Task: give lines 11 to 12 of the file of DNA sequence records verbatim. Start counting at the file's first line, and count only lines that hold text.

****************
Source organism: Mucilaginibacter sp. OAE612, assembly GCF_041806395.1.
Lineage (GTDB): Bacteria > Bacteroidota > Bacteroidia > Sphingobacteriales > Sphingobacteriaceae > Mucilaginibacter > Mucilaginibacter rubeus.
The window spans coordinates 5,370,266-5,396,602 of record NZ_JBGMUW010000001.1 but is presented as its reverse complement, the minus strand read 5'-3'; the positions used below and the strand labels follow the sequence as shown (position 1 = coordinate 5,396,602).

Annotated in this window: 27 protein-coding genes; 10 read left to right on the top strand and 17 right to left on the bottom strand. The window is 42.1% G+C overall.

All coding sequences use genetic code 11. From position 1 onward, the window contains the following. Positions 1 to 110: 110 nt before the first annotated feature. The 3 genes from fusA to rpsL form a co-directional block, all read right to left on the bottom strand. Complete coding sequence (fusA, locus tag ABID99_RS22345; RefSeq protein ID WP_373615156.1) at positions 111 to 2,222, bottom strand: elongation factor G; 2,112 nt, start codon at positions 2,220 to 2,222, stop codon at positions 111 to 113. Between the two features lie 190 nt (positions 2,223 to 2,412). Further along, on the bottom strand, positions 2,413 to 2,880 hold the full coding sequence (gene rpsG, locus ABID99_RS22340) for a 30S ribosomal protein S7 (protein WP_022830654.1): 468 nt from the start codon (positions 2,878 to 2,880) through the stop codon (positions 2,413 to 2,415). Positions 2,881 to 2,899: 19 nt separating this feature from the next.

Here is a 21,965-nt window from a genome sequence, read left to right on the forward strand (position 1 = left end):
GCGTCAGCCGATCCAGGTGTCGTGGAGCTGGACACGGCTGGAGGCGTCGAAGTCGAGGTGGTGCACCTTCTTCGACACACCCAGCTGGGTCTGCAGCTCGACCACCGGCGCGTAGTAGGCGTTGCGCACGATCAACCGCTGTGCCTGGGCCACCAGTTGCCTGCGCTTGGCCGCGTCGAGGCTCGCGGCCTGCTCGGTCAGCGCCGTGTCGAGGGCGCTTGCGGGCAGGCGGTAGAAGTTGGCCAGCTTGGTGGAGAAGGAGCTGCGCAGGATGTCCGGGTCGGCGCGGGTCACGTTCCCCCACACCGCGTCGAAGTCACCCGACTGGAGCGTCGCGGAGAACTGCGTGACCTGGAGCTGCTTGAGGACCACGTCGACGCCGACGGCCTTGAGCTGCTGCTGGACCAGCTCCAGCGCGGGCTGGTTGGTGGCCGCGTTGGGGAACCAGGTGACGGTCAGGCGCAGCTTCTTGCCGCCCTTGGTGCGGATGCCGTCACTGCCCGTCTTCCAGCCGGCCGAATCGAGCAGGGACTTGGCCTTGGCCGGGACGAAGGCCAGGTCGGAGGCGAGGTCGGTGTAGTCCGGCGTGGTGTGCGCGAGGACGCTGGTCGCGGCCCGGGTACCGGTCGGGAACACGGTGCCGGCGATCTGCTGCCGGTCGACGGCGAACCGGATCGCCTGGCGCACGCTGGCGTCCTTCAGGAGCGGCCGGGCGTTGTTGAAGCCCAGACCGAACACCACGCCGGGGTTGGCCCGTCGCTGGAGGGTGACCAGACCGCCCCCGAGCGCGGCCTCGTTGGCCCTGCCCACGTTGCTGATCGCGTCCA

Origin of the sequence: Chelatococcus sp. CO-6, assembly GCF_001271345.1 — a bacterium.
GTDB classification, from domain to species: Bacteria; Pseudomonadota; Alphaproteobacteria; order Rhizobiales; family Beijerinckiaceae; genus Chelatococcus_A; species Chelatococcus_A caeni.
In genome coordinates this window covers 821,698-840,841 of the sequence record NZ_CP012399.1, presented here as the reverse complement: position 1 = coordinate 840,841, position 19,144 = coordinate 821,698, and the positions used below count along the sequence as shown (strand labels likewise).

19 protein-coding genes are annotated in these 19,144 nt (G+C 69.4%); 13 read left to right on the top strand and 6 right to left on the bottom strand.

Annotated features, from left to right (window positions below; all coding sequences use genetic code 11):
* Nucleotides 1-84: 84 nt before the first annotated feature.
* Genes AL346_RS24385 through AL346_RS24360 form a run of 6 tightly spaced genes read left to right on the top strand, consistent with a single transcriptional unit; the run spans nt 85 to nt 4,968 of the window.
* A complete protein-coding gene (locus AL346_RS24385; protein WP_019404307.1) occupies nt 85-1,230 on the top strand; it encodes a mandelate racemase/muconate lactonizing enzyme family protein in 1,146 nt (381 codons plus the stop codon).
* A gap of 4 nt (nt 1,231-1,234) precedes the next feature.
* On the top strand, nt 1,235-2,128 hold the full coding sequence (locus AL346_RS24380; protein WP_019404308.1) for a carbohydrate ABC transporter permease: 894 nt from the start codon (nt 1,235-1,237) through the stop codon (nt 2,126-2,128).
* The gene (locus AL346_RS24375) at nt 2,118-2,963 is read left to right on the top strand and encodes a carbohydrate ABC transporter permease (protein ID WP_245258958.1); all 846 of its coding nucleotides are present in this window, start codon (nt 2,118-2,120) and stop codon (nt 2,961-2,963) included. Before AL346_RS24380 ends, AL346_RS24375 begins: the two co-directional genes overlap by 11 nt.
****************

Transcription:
19 protein-coding genes are annotated in these 19,144 nt (G+C 69.4%); 13 read left to right on the top strand and 6 right to left on the bottom strand.

Annotated features, from left to right (window positions below; all coding sequences use genetic code 11):